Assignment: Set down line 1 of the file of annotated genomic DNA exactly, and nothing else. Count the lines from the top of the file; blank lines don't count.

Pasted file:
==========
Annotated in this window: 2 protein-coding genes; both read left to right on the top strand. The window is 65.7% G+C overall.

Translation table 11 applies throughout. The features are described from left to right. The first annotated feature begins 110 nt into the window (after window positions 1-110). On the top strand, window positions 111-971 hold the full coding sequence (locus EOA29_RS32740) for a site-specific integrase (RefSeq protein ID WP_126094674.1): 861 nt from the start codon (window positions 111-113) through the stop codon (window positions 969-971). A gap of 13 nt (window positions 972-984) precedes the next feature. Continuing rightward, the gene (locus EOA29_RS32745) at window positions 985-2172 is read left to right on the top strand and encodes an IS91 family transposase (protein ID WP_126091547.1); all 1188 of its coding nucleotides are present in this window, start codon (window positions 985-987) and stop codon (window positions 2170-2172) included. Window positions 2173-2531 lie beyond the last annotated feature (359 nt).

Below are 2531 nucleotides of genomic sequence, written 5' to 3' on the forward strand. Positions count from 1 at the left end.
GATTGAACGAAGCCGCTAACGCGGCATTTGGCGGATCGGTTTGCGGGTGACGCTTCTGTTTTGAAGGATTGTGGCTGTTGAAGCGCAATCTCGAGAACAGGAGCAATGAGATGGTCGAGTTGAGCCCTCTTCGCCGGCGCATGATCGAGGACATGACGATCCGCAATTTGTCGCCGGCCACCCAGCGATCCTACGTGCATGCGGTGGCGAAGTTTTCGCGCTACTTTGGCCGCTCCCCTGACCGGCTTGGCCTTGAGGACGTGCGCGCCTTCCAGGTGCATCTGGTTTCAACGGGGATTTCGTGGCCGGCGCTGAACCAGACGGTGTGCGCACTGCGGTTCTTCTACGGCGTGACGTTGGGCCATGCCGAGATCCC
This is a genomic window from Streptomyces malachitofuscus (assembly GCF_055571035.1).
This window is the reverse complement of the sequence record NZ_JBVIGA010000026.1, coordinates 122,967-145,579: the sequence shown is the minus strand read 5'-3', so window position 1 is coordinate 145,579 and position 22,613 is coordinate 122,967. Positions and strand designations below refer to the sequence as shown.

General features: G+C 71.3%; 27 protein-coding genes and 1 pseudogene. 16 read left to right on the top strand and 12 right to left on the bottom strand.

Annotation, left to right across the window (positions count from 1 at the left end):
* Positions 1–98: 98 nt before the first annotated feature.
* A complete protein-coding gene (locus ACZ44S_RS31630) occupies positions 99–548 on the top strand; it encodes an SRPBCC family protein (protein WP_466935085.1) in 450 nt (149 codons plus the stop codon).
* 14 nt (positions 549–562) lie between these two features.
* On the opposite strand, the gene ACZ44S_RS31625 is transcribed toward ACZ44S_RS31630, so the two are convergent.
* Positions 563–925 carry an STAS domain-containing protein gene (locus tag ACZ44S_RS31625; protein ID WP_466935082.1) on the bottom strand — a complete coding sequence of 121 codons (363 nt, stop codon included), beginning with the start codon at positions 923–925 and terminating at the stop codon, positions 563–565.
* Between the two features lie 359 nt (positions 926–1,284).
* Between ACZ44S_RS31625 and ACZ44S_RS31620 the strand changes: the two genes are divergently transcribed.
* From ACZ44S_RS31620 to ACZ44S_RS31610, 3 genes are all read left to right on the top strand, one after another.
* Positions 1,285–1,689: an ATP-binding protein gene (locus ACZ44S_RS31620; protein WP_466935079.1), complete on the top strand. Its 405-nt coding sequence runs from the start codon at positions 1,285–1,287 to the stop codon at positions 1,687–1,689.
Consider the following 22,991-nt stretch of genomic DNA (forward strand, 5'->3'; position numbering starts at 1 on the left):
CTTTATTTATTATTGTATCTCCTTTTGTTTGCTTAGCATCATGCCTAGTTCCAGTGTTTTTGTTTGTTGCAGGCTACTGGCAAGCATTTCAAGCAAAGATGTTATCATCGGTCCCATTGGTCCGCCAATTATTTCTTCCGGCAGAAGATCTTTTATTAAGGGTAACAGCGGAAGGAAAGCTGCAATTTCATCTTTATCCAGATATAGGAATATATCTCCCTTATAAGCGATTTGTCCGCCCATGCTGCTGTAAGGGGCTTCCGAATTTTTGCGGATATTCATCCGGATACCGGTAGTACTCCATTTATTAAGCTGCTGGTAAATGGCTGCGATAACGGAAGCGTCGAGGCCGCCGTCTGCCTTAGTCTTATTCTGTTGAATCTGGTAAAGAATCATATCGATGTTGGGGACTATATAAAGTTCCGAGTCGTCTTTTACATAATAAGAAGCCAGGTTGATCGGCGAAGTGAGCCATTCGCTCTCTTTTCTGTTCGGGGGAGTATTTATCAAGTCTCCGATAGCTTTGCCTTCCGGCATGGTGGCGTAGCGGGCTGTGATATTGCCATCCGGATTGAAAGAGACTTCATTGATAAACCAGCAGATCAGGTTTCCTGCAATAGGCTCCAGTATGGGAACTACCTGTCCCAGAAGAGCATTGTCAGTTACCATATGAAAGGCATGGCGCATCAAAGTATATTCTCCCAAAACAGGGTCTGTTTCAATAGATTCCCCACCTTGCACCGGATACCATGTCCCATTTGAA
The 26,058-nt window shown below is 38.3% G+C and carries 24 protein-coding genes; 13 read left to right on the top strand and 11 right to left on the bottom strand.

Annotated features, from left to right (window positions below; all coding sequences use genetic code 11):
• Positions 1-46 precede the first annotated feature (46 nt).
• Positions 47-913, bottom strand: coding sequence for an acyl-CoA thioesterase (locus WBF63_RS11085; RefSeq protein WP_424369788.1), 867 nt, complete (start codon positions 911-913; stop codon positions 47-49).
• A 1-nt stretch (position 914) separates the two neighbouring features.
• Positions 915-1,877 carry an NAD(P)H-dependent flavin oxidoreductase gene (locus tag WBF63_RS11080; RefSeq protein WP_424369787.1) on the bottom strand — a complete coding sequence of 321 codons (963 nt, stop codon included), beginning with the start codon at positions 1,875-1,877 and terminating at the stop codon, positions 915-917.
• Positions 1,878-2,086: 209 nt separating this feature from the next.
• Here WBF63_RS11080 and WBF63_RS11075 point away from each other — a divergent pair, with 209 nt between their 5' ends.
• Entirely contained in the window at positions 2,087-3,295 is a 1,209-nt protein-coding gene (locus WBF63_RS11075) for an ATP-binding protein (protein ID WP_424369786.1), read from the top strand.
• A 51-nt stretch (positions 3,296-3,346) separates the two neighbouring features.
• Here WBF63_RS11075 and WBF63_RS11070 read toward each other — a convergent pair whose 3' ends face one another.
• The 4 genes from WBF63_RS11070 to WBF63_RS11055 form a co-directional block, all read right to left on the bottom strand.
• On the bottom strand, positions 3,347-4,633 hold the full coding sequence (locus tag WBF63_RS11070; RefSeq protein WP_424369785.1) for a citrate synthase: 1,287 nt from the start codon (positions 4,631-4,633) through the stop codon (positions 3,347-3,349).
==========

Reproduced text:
Annotated in this window: 2 protein-coding genes; both read left to right on the top strand. The window is 65.7% G+C overall.